As of December 2014, a gambling tax of 15% will be imposed upon online casino operations used by consumers in the UK, even when these UK companies have moved their bases offshore.
The new tax law states that gambling needs to be taxed based on where the customers using the services are located, not necessarily where the registration of the online casino has taken place.
Sajid Javid, Economic Secretary to the Treasury, was quoted saying that it is “unacceptable” for gambling companies to be able to avoid UK taxation by moving their operations offshore. Javid said that the government is “taking decisive action” to ensure these practices are a trend of the past.
Javid also stated that these new tax reforms will make it so online and remote gambling operators begin to contribute tax dollars towards public finances in the UK.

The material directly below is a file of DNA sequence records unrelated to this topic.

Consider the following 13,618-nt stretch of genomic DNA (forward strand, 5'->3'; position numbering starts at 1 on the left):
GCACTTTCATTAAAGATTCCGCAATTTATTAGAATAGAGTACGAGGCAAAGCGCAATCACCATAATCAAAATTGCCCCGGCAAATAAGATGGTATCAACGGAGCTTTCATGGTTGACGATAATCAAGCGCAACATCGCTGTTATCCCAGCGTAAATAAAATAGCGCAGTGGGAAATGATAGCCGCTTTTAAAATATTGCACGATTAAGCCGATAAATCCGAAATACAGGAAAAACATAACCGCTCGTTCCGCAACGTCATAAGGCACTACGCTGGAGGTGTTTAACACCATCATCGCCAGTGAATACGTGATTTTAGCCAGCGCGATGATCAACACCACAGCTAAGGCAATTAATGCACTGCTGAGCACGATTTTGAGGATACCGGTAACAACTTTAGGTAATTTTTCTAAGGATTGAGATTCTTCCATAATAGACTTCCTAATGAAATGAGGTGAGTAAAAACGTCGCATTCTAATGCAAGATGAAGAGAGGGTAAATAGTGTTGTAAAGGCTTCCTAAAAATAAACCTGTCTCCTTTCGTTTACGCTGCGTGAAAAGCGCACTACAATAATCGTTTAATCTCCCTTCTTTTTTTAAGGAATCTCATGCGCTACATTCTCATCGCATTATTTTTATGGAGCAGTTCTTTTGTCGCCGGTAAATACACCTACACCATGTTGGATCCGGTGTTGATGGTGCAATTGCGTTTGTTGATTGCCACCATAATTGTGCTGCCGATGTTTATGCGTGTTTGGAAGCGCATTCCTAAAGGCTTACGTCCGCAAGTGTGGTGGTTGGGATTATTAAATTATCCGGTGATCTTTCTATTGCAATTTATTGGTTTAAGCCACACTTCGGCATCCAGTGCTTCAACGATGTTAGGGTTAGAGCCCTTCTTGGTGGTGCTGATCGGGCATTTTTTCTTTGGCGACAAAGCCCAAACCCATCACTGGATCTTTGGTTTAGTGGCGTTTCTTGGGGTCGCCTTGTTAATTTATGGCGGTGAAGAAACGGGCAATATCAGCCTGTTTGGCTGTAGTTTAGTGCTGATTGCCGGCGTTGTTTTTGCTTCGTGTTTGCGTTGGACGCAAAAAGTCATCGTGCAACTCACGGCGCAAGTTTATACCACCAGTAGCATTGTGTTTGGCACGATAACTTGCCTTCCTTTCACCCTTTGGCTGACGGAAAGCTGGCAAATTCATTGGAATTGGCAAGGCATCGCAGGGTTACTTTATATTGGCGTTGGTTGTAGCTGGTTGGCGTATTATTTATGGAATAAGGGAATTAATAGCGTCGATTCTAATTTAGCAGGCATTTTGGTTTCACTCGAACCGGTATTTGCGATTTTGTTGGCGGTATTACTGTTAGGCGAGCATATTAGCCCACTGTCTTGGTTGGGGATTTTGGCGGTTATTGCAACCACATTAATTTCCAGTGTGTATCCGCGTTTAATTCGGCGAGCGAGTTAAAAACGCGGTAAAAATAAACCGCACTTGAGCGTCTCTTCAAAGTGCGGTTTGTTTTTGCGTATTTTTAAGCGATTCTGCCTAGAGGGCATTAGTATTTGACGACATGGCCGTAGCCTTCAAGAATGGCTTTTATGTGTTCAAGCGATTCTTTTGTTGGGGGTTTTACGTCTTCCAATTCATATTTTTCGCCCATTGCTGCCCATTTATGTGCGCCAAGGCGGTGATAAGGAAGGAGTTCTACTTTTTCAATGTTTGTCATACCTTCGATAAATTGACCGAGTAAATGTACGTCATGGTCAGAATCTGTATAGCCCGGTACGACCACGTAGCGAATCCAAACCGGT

The new 15% tax rate will bring an extra £300 million per year in revenue to the government, as the offshore based internet gambling operators will begin paying the same tax rate as those on domestic shores.
The plans were originally drafted in the 2012 Budget, however, those who would be affected by the new taxation were waiting to hear further details including when it would be implemented and most importantly, the tax rate they would be paying.
According to the Gambling Commission, 2012 brought in a GGY, gross gambling yield, of £21.08 billion, a 5% increase from 2011, excluding bets made via the telephone. The UK GGY has grown 1% on its own from 2011-2012.
Operators such as Bwin.party, William Hill, and Ladbrokes, all companies that are based in Gibraltar, have been paying a 1% tax rate with a maximum cap of £425,000. These new tax rules could have a major impact on these and other offshore based online gambling. the changes will be ideal for the UK government, as the Gambling Commission released that online operators licensed in Britain make up 4% of the world-wide GGY total.
Sky News, “Online Gambling Firms To Pay 15% Tax In UK”; 3:28pm UK, Friday 16 August 2013 http://news.sky.com/story/1129538/online-gambling-firms-to-pay-15-percent-tax-in-uk